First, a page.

Taking A Break From Social Media

social media,

Only a week ago Kate Bevan tweeted this to the co-founder and CEO of Twitter after an few rumours were abound regarding changes to the way in which Twitter was going to be structured.

It led to a quick but nostalgic conversation between myself and Kate about how the community aspect of Twitter seems to have been lost as it has grown and it's harder to find cool people to engage with.

Stephen Fry is often regaled as the Godfather of (British) Twitter. Because of his early adoption of the social media platform, many people felt that they could connect with him as he shared images and updates of his life. Let's be honest, in the early days, he was one of the first people you followed (along with Jonathan Ross and Philip Schofield) in the hope for a tweet from him or even for him to follow you back. Twitter was much quieter back then though.

Last night, during the BAFTA awards ceremony, as the host, Fry made a comment which upset a few people. Not event attendees, but viewers at home, watching on their television sets (on approximately an hour's delay) with a Twitter app to hand. The basic premise is that Fry called one of the BAFTA winners a "bag lady" because of the way she was dressed. Twitter erupted in defence of said lady and Fry retaliated saying that it was a private joke and called everyone sanctimonious fuckers (or words to that effect). Even I had a bit of a dig about it:

Twitter erupted once more and less than 12 hours later Stephen Fry had left Twitter deactivated his account. Again, I had something to say about this but I felt like I was battling against the tide with my viewpoint...

So let's rewind just a little bit...

There have always been keyboard warriors. In the same way that anonymity can provide some people with confidence, it is very easy to hide behind a screen name and share negative comments. Trash forums have always been popular and even five years ago live streaming social media wasn't really a large part of our lives. Since mobile phones became more accessible (cheaper contracts, wifi connectability, etc.) and the development of apps became a Serious Business, more people started using real time connectives such as Twitter or Facebook. And this isn't necessarily a good thing. The whole concept of talking to 'strangers' online definitely wasn't new but here was another way to meet new and interesting people in 'real time' other than in forum-based chat rooms or using a messenger-style programme.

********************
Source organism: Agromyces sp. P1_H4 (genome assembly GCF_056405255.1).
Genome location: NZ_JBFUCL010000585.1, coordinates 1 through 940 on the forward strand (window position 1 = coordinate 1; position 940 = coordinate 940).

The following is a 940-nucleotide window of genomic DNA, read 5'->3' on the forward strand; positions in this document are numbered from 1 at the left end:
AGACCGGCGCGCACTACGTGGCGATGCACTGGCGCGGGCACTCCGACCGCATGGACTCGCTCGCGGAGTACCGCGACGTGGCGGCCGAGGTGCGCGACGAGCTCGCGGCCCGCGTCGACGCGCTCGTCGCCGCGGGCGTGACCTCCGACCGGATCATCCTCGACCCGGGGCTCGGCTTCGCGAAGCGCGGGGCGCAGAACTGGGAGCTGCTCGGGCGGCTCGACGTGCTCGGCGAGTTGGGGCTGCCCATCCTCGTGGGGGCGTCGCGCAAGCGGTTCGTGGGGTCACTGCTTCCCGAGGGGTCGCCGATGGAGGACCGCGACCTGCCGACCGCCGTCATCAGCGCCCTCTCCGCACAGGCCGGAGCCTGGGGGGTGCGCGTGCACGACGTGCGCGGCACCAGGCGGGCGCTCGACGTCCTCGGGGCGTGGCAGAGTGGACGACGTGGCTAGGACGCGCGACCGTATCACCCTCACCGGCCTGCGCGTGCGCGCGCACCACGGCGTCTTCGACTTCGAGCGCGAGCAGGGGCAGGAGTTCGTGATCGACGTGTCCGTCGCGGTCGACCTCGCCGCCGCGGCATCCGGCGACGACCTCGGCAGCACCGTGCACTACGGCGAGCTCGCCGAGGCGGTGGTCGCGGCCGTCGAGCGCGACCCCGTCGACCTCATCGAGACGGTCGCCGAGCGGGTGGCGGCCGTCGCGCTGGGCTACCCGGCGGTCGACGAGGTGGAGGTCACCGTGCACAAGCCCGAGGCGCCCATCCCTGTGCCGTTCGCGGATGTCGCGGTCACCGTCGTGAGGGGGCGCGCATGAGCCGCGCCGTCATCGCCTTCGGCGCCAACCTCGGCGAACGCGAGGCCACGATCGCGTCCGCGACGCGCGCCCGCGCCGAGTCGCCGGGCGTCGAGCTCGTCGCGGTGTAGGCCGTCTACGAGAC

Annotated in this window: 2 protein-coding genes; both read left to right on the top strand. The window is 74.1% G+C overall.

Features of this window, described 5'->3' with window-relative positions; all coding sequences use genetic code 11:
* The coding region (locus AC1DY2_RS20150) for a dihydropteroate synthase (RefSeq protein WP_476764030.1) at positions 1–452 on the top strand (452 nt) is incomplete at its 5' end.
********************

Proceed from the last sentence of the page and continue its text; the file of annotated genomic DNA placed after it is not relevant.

A large part of today's news media is about how yet another person has had to deal with a negative experience online. I could easily write a couple of thousand words about 'trolling', disposable social media accounts, how the new breed of account holders use Twitter these days, bullying, celeb-bashing, opposing views, blatant racism, how popularity breeds reaction/interaction and so much more but what has all this got to do with Stephen Fry?

Coincidentally, Fry is revisiting a series he made a few years back which examines the life of the manic depressive - something he has battled for many years. Speaking from personal experience, I know that people with mental health issues very often take actions to the extreme; over-thinking other people's viewpoints, doing something to the absolute limit, quitting without warning... There is not enough support or help out there and local mental health resources are stretched at the best of times. We have to respect self-management.

Today, we heard that the Cabinet Office will continue to fund a thousand year old tradition of having British laws written on vellum (with immediate effect). This was on the same day that a pledge (just a pledge, mind) of £1bn per year by 2020-2021 for additional and continuous mental health resources was made.

Vellum before mental health.  
I'll just let that one sink in. 
At least we all know where we stand now.

Social media is a very explosive arena and even for the most blasé of people, it can be an upsetting place. I very much enjoy having a difference of opinion with people and conducting an adult discussion. I can often learn from their viewpoint but as soon as anyone resorts to insults then it's time to block them and move on or simply switch off. This time, rather than let his mind be over-worked with everything, I'm rather hoping that this is what Stephen Fry has done this time.